For the new students on campus, here is our take on life at Emory – one that may not be tinted with rose-colored glasses. We at the Wheel ruminated on our combined experiences and came up with five facts about life at Emory that we believe capture the University’s essence honestly and accurately.

  1. Everyone has bad days, and someone is always willing to listen

No one starts college knowing exactly where they fit in or what they want from their time at school. Perhaps you’ve been feeling homesick, or you feel like everyone around you is having a blast without you. There’s no shame in admitting that stepping out of your comfort zone can be scary and, yes, sometimes it won’t feel great. The only constant of college is change. For when you inevitably do have a bad day or two, the Emory community is teeming with amazing support groups with peers excited and enthusiastic about lending a helping hand. Residence Life boasts a cadre of students whose main purpose is to help new students get acclimated. Counseling and Psychology Services (CAPS) and Emory Helpline function as offer confidential mental health advising. Student organizations such as cultural groups, dance teams, advocacy groups, and sports teams, among others become many students’ second families. The Division of Campus Life has offices, such as the Offices of Lesbian/Gay/Bisexual/Transgender Life, Sorority & Fraternity Life, Multicultural Programs & Services and the Center for Women, for a variety of student needs. As University President James W. Wagner has said, there is never a reason to have to go through something alone at Emory.

  1. Emory is diverse, and we need to talk about it

Emory is certainly not shy about touting its diverse student body. The Class of 2019 comes from all over the United States, more than 40 countries and various different backgrounds. We have learned to address our shortcomings and held campus-wide conversations that needed to happen, but we could do better. The campus has organized around gender issues and race issues but there is still a lot of work to be done. Also, as a community, we struggle with conversations surrounding class. Our students come from a variety of class backgrounds, but discussing this reality can be tricky and uncomfortable. Many Emory students overlook the class issue because it isn’t as visible on campus as other identity issues. We have written about this in the past, and will continue to raise this issue and hope to see others become active in ensuring that our campus is welcoming to all students.

  1. Sexual assault is a problem here just like everywhere else

Emory is one of  55 higher education institutions being investigated for compliance with Title IX – a federal law that prohibits discrimination on the basis of sex. Like at every other college campus, sexual assault, sexualized violence and sexual harassment  take place at Emory. Emory’s administration has taken some measures to improve its response to sexual assault, such as ongoing efforts from the Respect Program, recruiting a faculty task force, reviewing Title IX compliance and consulting student groups such as Feminists in Action (FIA) and Sexual Assault Peer Advocates (SAPA). There has been an attempt to change the campus culture and dialogue surrounding sexual assault and rape culture on the part of the administration and student body. But at the end of the day, the students at a university set the tone for its culture. We at the Wheel want to reiterate our support for these efforts and our commitment to spreading  awareness of the importance of consent. We also highly encourage the continuation of activism and these conversations, and we would love to see new students get involved.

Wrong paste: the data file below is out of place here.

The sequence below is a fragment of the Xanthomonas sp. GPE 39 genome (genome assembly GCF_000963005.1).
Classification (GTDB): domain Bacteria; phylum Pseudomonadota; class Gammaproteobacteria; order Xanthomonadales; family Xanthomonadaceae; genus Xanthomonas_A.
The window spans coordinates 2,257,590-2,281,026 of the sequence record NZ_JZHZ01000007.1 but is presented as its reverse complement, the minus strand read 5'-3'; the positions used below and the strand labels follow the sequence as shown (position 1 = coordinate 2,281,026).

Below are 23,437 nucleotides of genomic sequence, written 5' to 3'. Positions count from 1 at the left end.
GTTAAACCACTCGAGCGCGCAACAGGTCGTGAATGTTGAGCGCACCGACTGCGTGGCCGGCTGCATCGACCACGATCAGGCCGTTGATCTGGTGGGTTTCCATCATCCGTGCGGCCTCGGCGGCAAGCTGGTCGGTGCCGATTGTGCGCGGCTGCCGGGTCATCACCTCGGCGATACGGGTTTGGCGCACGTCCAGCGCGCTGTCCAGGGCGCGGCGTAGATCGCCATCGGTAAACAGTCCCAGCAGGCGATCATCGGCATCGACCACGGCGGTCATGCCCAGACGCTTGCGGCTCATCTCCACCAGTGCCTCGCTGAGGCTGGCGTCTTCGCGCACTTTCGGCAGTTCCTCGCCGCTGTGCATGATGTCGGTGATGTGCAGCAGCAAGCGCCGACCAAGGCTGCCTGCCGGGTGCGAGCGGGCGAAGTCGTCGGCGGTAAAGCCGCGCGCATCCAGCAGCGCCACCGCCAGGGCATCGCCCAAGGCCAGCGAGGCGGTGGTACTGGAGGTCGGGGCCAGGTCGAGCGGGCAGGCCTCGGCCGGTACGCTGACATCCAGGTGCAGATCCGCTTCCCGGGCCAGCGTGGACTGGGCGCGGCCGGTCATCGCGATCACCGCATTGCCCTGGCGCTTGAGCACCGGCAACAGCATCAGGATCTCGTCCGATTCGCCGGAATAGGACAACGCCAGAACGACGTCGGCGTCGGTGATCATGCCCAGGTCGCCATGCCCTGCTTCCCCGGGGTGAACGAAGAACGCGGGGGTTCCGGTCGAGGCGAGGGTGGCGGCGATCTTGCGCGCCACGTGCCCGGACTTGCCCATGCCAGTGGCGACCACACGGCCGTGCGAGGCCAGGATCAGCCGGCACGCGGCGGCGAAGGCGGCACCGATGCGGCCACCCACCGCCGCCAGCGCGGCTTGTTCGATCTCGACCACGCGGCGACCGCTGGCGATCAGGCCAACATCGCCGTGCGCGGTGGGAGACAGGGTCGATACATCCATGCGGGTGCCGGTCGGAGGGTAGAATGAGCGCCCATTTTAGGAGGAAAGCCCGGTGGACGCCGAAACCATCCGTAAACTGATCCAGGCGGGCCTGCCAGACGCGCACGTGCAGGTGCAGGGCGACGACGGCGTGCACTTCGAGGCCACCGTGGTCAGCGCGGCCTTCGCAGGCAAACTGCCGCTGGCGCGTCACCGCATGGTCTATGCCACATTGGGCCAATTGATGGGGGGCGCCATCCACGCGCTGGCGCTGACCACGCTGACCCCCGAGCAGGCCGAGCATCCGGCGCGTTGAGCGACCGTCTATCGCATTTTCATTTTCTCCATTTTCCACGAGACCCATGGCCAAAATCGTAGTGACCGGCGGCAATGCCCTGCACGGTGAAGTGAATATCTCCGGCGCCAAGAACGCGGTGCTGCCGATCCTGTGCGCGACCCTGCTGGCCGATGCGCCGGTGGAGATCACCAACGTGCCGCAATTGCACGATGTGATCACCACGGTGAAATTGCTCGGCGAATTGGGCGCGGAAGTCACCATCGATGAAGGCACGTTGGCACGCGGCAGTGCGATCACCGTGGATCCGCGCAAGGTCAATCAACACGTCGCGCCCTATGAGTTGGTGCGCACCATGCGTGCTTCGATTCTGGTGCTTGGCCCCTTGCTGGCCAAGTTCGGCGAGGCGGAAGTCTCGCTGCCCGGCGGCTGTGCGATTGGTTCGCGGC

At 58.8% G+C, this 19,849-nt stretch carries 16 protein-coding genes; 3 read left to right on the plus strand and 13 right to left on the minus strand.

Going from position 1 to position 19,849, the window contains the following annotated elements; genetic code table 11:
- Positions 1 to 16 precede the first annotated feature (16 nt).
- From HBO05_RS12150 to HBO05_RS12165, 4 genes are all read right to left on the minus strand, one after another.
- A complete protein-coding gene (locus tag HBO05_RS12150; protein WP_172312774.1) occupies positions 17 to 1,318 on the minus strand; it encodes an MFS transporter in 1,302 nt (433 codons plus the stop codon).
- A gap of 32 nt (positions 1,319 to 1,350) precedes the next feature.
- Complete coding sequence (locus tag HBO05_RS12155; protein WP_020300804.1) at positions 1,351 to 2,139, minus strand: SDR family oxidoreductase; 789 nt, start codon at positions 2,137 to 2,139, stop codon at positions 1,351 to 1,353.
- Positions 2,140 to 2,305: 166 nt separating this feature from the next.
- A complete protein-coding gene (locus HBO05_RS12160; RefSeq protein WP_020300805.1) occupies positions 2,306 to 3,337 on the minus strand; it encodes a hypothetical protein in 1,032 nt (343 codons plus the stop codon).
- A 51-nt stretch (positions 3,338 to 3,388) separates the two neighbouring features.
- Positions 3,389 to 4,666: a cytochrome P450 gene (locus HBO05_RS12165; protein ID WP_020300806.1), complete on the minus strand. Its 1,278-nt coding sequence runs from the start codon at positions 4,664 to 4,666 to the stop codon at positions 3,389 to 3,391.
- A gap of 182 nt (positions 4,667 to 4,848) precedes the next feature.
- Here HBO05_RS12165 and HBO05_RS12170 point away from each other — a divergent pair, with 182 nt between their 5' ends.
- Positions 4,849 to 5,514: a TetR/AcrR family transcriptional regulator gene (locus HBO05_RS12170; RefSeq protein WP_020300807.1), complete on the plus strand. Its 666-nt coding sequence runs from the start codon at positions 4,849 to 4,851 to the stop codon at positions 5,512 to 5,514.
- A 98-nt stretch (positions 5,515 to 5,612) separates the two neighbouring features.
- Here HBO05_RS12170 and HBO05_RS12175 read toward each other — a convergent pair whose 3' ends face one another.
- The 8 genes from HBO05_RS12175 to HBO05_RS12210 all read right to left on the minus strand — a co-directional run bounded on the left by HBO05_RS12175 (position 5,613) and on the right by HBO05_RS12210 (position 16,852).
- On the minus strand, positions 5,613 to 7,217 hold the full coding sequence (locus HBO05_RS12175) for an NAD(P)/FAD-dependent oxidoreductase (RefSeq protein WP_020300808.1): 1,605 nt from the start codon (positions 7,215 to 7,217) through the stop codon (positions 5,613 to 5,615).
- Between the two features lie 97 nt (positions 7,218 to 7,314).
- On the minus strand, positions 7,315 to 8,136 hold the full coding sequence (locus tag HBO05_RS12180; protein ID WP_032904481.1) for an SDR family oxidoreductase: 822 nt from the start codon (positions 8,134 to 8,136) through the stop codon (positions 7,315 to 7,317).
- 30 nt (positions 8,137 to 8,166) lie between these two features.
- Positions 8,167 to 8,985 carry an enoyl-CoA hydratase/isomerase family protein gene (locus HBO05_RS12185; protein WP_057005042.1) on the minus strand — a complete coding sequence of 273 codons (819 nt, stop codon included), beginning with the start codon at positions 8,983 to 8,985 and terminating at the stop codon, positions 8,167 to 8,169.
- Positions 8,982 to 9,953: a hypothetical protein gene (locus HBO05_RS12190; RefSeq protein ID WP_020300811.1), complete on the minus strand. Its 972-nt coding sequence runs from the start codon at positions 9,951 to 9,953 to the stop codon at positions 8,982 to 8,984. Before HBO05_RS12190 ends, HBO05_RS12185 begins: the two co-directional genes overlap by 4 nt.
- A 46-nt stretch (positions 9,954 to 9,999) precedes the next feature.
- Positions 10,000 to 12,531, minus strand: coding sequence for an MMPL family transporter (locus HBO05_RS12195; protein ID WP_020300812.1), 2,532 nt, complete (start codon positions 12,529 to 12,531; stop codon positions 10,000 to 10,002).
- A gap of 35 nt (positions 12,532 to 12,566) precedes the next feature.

1. There’s more to Emory social life than Greek Life

Greek Life is a thriving and vivacious part of Emory’s social life with about a third of students participating but it’s not for everyone. If you find yourself feeling that Greek Life is not your cup of tea, there are a variety of other ways to spend your free time. The city of Atlanta has a lot to offer, of course, but more importantly, Emory students have a million and a half hobbies and interests that they pursue whenever they’re not in class. There are more than 350 organizations at Emory that hold events Thursdays through Sundays. Give it time, and you will find your social scene.

  1. We are privileged to be here

Everyone at Emory could probably name something they would change about the University. But everyone here is privileged to be at a place where the faculty is superb, resources are abundant and the opportunities are endless. The physical facilities on campus, such as the Manuscripts, Archives and Rare Book Library (MARBL), the Michael C. Carlos Museum and the Woodruff Physical Education Center (WoodPEC), are unparalleled. Emory provides academic and career counseling and a diversity of majors and classes.  Moreover, many guest speakers and performances  are free for students. Attending a school that is both ethically engaged and deeply concerned with students’ mental and social wellbeing is nothing to scoff at, and we can’t think of a better place to spend four years.

The above staff editorial represents the majority opinion of the Wheel‘s editorial board.